Rashtriya Indian Military College
This is a collection of articles archived for the excellence of their content. Additional information may please be sent as messages to the Facebook community, Indpaedia.com. All information used will be gratefully acknowledged in your name.
This is a collection of articles archived for the excellence of their content.
The Rashtriya Indian Military College (RIMC) was founded on March 13, 1922, with the objective of providing the necessary preliminary training for boys of Indian birth or domicile, wishing to become officers in the Armed Forces of India. The institution now serves as a feeder institute to the National Defence Academy. Selection for RIMC is through a written examination cum viva voce conducted through the State Governments. Seats for respective States are reserved based on population.
‘Seconds out of the ring please – boxers box. ’ The wild cheering from the stands dies down and the two young pugilists stalk each other in the ring. One of the boxers is a southpaw who dances around the ring while the other has a traditional right-handed stance as he tries to land a series of punches on the southpaw who weaves and bobs around staying clear of danger. Clearly, the southpaw is a better boxer and gradually wears down his opponent over three rounds with a series of combination punches. As the bell sounds the end of the bout and the judge announces the verdict of ‘well fought blue, red is the winner,’ the amphitheatre erupts in a staccato of cheering from several corners.
This is not the World Boxing Championship or the Olympics but the boxing finals at the centenary celebrations of the Rashtriya Indian Military College or RIMC as it is known.
Transcending the colonial legacy
While enough has been written about the history of RIMC and its illustrious alumni that include a Victoria Cross, independent India’s first Param Vir Chakra, six Indian service chiefs, accomplished generals, admirals, air marshals, bureaucrats and corporate leaders who have done their alma mater proud, the one standout feature of the school has been its truly pan-Indian representative flavour through the years.
When this is combined with a multi-cultural, multireligious and meritocracy-based initial selection process, the seeds are well sown to turn bright and starry-eyed boys into men of integrity and soldiers of steel who have embedded in them the values of ‘discipline, resilience and integrity’. These traits echo the words of General VN Sharma, a former army chief and at 90, among the oldest surviving Rimcollians, when he said at the prize distribution ceremony, “It does not matter whether you win or lose as long as you fight fairly and with guts. ”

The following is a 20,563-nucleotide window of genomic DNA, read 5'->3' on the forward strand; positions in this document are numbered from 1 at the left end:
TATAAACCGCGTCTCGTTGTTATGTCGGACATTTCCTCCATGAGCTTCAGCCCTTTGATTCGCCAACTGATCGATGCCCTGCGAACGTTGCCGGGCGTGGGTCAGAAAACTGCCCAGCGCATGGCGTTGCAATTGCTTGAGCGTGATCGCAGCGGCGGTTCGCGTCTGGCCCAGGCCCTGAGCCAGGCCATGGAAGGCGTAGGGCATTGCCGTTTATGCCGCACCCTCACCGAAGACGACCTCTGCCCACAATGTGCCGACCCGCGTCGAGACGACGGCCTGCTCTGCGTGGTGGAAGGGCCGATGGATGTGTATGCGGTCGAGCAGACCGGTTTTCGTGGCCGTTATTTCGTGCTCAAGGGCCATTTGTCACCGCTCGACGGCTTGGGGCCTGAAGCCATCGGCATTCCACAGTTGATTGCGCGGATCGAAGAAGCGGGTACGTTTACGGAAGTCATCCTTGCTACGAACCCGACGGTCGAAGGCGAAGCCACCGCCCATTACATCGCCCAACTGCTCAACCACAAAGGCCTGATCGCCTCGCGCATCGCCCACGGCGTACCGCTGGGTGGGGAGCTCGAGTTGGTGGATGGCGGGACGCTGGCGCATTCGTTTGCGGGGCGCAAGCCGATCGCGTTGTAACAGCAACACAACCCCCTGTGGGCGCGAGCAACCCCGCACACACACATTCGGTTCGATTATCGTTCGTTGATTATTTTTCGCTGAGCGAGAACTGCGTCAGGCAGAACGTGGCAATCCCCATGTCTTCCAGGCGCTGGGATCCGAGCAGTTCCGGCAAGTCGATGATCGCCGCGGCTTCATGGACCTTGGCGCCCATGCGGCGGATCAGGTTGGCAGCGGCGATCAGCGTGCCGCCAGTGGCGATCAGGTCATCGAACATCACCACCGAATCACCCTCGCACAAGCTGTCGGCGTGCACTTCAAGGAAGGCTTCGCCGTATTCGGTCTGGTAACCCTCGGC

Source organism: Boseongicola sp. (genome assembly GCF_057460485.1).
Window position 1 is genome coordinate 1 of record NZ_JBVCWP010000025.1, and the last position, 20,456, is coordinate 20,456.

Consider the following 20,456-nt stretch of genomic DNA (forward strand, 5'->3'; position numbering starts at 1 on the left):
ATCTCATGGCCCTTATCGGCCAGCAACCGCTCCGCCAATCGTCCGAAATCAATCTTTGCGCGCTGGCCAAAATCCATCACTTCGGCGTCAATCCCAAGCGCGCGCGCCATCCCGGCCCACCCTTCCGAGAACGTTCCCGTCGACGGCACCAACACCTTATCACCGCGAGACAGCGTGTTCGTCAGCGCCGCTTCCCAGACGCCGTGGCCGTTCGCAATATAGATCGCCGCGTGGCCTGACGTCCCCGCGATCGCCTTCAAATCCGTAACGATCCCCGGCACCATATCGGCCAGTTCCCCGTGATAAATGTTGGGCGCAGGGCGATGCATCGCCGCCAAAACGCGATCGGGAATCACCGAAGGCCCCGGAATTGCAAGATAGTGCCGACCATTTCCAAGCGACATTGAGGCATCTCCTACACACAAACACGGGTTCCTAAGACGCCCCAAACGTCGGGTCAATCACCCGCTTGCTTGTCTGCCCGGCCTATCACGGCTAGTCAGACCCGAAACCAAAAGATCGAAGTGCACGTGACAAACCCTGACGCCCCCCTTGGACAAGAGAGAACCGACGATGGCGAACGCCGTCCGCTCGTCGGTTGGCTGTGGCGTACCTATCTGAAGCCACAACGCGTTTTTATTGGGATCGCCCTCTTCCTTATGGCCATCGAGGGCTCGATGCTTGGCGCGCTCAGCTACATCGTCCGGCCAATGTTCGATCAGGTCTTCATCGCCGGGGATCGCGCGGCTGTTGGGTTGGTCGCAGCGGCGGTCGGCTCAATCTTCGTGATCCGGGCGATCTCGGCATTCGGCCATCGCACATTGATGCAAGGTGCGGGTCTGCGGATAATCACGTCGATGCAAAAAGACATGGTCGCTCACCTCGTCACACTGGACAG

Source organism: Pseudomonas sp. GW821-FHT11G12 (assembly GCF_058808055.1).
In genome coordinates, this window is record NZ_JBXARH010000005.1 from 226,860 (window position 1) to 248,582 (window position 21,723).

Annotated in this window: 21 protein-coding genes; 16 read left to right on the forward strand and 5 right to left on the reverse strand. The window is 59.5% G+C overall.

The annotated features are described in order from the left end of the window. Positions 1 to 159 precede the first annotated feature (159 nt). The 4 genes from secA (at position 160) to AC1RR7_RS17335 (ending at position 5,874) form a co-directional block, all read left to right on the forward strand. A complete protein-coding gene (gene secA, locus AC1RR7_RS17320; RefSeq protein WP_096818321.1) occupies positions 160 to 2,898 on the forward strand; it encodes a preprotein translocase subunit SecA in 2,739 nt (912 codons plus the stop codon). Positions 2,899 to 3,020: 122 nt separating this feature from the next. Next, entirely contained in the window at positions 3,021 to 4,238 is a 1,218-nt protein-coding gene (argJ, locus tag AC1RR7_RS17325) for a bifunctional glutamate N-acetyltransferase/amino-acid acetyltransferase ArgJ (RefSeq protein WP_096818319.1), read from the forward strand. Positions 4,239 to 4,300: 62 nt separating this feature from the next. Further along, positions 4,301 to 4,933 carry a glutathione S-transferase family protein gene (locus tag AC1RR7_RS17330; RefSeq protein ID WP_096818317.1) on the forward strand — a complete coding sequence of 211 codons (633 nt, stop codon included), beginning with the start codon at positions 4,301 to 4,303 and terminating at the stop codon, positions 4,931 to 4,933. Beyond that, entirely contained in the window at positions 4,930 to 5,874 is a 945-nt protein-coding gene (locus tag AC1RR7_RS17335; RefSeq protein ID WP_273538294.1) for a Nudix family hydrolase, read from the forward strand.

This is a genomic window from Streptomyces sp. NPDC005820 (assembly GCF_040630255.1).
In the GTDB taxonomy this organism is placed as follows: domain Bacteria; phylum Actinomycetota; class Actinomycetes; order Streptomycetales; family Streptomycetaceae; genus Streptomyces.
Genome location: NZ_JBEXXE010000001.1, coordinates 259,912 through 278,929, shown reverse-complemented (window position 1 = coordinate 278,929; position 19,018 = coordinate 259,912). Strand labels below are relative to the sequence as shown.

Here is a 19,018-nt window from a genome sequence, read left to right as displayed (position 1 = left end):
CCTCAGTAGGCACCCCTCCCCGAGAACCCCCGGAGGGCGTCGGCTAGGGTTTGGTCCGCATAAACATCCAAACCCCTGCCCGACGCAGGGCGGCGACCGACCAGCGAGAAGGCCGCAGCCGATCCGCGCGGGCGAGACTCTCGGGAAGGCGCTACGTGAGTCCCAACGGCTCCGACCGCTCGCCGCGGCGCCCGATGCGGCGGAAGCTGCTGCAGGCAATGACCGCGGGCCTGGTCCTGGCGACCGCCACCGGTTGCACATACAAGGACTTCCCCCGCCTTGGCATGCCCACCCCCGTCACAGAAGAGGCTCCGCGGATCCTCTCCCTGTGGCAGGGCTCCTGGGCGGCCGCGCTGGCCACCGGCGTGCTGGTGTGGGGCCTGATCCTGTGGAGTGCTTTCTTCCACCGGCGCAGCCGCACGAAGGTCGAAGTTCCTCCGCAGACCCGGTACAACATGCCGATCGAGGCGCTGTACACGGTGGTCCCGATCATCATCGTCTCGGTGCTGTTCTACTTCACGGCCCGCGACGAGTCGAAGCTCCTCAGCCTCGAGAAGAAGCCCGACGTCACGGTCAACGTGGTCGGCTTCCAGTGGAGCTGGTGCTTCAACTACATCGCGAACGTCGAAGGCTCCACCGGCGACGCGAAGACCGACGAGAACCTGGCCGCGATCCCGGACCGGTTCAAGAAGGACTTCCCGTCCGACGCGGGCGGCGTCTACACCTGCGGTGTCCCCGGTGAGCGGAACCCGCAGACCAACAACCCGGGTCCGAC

Without taking anything away from colonial legacy of RIMC, the defining moment in RIMC’s history must be the initiative of General Thimayya and a few other nationalist alumni soon after Independence who insisted that measures be taken to ensure that RIMC does not remain an elitist school as it largely was in British times.
Converging onto Dehradun from every state
Consequently, a masterstroke by the government was to assign at least one seat to every state in the admission process with some of the larger states like Uttar Pradesh, Bihar and Maharashtra sending two cadets to the school should they meet the admission criteria.
It was not strange in the 1960s and 1970s to see parents converging onto Dehradun and RIMC with their 11-year old wards in all kinds of regional attires – from suits and military uniforms to dhotis, lungis, kurta-pyjamas and traditional attire from the southern and northeastern states. They would then be courteously received by the school staff led by the administrative officer who would declare, ‘Your children are now in safe hands – please do not leave any expensive items with them or excessive amounts of money as they would receive their weekly pocket money that is enough for their needs. ’
It was truly a spectacular manifestation of the diversity of India and contributed much to the evolving post-Independence structure of the Indian armed forces unlike the situation that panned out in Pakistan where the Punjabi-domination of the Pakistan army steered the destiny of India’s principal adversary.
Evolving: Opening the gates to girl cadets ‘Ich Dien’ or ‘I Serve’, the motto of the school remains the guiding beacon and if one were to identify four signature traits of Rimcollians that transcend professions: resilience and guts, risk-taking propensity, navigating past complex problems, and standing by comrades. Even as contemporary Indian society experiences churn and change, RIMC must remain a symbol of India’s inclusive, federal and nationalistic ethos.
Momentous days are ahead for RIMC as it will open its gates to girls in a phased manner with an initial intake of five girls in the autumn term of 2022 for which approximately 1,500 applications have been received.
Like every institution, RIMC must also reinvent itself in several areas to keep pace with the demands of the changing character of conflict and develop multidisciplinary expertise that can create future hybrid warriors who combine the traditional ‘guts and glory’ paradigm with intellectual prowess and a technological orientation. RIMC is a special institution and must be nurtured, not because of its ethos or traditions, but because it represents an aspirational idea of India as articulated in the Constitution. The writer is a retired Air Vice Marshal and an alumnus of RIMC